Wolf D. Prix loves teasing law-abiding Americans. He does not part with his signature cigar even in no-smoking places. On a construction site, when asked to put on a safety helmet, he puts it on backwards, like a teenager with a baseball cap. Unlike American architects, for whom going to a gym is almost a professional duty, he proudly carries around his non-athletic body. And, of course, statements like "lying and pretending is more interesting than truth" do not usually go well with the American audience.
Considering this, the fact that his High School No. 9 in downtown Los Angeles sometimes provokes a very negative reaction should perhaps please the architect. The Los Angeles Times columnist Steve Lopez called the school “a towering absurdity”. I used to like Steve Lopez’ column, so I sent a letter to LA Times asking Steve if he preferred “provincial nondescript junk” of a standard LA high school. He replied that he perhaps should not have used the word “absurdity”.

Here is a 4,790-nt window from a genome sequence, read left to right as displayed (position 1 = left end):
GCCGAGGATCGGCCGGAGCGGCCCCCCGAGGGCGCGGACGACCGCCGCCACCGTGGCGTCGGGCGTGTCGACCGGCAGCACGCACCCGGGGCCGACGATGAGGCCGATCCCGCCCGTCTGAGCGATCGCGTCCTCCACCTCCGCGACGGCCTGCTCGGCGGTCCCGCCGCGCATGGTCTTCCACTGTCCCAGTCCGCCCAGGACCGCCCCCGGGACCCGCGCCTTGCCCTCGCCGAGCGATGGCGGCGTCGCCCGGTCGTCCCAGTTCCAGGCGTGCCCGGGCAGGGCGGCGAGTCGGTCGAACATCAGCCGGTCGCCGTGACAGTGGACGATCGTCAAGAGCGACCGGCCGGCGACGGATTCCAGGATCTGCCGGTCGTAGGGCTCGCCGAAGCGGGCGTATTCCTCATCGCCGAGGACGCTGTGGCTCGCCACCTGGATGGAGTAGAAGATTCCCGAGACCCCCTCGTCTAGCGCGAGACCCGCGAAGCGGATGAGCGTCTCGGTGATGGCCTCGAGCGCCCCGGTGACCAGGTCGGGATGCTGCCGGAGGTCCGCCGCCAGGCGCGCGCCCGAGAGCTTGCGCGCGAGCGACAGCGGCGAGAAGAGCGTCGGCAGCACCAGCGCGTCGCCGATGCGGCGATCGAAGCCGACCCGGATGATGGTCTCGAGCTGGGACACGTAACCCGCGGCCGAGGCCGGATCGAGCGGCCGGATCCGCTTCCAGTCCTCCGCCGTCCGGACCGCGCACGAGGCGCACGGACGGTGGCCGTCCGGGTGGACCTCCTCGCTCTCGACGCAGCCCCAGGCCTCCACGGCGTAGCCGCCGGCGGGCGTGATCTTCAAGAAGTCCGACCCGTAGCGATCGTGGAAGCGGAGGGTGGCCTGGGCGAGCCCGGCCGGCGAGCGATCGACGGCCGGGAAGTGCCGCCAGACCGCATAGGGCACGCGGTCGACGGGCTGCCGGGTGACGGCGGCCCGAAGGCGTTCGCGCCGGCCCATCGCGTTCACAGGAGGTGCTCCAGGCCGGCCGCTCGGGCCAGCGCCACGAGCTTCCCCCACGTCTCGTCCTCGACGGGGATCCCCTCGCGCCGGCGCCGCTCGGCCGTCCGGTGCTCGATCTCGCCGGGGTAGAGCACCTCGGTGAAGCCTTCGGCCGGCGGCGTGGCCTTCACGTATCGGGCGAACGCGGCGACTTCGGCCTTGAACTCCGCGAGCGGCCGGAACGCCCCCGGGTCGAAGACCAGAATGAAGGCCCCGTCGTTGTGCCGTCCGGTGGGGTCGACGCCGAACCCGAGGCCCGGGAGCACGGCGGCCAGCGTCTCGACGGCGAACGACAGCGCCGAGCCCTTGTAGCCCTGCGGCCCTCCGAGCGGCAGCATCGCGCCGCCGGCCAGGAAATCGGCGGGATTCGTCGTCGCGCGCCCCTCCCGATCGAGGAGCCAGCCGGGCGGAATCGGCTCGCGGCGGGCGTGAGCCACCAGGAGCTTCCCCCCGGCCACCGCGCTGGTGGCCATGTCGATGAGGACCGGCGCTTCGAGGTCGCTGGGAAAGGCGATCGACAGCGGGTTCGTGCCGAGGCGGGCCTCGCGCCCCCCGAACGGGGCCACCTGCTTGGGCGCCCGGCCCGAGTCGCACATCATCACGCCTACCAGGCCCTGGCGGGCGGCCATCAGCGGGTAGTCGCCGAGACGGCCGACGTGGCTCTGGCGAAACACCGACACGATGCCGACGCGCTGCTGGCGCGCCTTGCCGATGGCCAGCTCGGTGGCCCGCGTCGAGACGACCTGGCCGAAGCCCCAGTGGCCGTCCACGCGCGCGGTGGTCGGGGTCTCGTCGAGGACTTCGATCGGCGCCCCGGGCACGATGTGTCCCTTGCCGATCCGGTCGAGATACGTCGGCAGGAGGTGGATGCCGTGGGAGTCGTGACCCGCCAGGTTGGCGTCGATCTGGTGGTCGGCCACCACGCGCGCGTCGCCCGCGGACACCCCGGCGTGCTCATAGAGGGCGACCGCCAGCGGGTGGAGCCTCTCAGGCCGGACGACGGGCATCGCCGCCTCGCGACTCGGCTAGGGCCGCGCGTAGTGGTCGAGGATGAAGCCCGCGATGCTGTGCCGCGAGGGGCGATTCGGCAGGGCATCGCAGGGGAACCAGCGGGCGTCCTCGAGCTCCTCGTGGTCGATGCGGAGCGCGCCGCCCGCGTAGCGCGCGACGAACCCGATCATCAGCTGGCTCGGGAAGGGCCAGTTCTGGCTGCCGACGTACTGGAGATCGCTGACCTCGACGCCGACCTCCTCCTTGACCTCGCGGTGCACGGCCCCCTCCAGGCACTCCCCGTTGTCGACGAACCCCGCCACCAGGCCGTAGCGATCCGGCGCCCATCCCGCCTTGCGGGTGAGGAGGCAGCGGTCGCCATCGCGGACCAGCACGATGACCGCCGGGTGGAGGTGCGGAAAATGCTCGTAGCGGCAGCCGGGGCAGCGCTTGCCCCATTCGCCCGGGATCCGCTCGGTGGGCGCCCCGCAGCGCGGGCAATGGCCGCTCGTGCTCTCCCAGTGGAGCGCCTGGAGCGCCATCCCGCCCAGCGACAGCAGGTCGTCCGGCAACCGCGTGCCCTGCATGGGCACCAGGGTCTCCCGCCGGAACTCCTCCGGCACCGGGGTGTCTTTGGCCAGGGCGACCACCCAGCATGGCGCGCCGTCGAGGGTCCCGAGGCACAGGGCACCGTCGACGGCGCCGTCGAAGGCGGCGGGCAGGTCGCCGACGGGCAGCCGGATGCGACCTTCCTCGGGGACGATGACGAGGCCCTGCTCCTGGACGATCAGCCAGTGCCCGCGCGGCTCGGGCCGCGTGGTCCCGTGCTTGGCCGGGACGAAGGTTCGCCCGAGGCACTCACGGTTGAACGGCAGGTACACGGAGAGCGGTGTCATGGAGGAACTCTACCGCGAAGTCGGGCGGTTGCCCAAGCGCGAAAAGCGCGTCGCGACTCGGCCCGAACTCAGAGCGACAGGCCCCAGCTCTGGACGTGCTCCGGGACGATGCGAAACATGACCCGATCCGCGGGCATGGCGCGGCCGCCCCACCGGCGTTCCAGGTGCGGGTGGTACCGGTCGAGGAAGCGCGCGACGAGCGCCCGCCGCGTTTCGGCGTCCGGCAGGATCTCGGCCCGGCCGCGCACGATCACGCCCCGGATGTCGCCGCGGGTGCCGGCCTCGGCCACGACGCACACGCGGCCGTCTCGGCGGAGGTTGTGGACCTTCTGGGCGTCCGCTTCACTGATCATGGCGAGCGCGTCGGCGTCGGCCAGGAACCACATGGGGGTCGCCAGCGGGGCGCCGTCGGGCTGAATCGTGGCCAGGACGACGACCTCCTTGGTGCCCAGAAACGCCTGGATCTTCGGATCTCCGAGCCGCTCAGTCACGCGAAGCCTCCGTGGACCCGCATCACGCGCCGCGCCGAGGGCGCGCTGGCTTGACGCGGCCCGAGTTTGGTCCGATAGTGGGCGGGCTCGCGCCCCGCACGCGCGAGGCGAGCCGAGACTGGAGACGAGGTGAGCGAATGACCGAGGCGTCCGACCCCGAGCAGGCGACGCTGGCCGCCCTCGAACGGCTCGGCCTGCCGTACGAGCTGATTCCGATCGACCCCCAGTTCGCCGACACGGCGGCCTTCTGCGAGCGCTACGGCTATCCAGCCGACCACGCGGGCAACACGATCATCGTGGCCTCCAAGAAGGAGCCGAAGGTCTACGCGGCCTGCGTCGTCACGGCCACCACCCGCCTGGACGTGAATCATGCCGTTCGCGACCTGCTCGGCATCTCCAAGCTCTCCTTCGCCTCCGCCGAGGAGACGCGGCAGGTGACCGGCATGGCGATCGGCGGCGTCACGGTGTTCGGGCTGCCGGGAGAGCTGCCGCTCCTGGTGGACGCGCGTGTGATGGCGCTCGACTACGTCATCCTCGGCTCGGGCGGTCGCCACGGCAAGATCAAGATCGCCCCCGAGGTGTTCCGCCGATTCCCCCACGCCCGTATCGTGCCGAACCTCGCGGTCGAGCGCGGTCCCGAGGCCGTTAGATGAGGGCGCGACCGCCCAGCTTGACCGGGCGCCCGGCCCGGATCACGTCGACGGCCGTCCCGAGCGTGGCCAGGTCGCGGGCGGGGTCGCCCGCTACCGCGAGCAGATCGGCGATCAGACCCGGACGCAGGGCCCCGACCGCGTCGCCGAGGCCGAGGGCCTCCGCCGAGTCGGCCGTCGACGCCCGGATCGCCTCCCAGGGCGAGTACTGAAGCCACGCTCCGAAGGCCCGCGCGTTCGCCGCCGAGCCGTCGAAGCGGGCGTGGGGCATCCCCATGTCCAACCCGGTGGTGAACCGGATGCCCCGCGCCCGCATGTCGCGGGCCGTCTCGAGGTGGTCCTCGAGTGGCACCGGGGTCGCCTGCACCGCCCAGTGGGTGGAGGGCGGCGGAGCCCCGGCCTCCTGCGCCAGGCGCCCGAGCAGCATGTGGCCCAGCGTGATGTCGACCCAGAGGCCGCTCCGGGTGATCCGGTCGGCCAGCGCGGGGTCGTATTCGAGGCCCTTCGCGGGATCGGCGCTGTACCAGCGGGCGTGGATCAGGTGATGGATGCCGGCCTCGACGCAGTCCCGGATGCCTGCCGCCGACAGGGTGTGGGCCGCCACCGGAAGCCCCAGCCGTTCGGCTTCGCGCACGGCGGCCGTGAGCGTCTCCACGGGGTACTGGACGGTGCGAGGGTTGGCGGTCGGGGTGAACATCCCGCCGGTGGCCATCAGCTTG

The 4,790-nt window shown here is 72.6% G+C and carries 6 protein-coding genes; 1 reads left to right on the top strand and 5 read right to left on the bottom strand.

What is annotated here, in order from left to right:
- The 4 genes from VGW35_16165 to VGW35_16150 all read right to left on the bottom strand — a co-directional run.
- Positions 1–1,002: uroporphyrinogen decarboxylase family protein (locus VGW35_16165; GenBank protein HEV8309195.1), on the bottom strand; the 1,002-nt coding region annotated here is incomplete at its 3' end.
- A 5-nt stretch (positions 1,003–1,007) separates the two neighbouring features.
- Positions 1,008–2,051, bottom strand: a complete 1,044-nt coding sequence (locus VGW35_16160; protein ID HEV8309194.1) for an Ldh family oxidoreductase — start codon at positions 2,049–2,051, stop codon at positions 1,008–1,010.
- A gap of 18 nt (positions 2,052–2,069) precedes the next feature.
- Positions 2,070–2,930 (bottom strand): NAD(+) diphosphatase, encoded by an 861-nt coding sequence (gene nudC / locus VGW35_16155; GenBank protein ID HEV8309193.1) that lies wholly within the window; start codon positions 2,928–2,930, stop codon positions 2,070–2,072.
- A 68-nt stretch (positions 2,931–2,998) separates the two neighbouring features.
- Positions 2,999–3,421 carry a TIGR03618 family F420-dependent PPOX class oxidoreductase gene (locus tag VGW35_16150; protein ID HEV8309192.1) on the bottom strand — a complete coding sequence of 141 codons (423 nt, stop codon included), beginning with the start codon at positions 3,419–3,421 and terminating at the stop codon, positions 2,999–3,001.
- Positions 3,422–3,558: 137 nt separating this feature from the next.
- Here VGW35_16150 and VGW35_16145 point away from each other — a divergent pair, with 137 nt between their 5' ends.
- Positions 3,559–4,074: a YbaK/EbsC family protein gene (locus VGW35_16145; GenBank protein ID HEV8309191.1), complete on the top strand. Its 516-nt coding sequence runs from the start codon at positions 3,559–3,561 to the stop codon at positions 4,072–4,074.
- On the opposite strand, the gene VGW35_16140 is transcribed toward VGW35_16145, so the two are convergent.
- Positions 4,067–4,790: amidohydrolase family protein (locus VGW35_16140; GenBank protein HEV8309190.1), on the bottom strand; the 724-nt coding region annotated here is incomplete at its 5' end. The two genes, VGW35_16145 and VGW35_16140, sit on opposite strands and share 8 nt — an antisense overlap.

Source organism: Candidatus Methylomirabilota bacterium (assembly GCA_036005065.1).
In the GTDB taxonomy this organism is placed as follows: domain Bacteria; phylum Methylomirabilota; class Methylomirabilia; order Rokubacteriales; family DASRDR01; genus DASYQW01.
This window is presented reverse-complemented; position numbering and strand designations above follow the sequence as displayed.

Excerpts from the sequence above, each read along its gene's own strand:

The major victory of law-abiding Americans over the Austrian enfant terrible was the refusal of the fire and safety authorities to allow access to the observation point – the central element of Prix’ design. This observation box with its spiral walkway has become a mere ornament.
Meanwhile, Los Angelinos keep getting angrier. Here is a recent letter to LA Times (June 7): “Am I supposed to be happy that this is the result of the board spending more than $230 million of taxpayer money on a project budgeted at $87 million? I thought the school board's job was to educate our children. Instead, we have a palace to "the arts" and teachers who are being furloughed, schools that are virtually uninhabitable and a dropout rate of 35%. The real value of this monstrosity is that it is emblematic of the dysfunctional school board, providing little in the way of real education, and indifferent to budget overruns of appalling size.”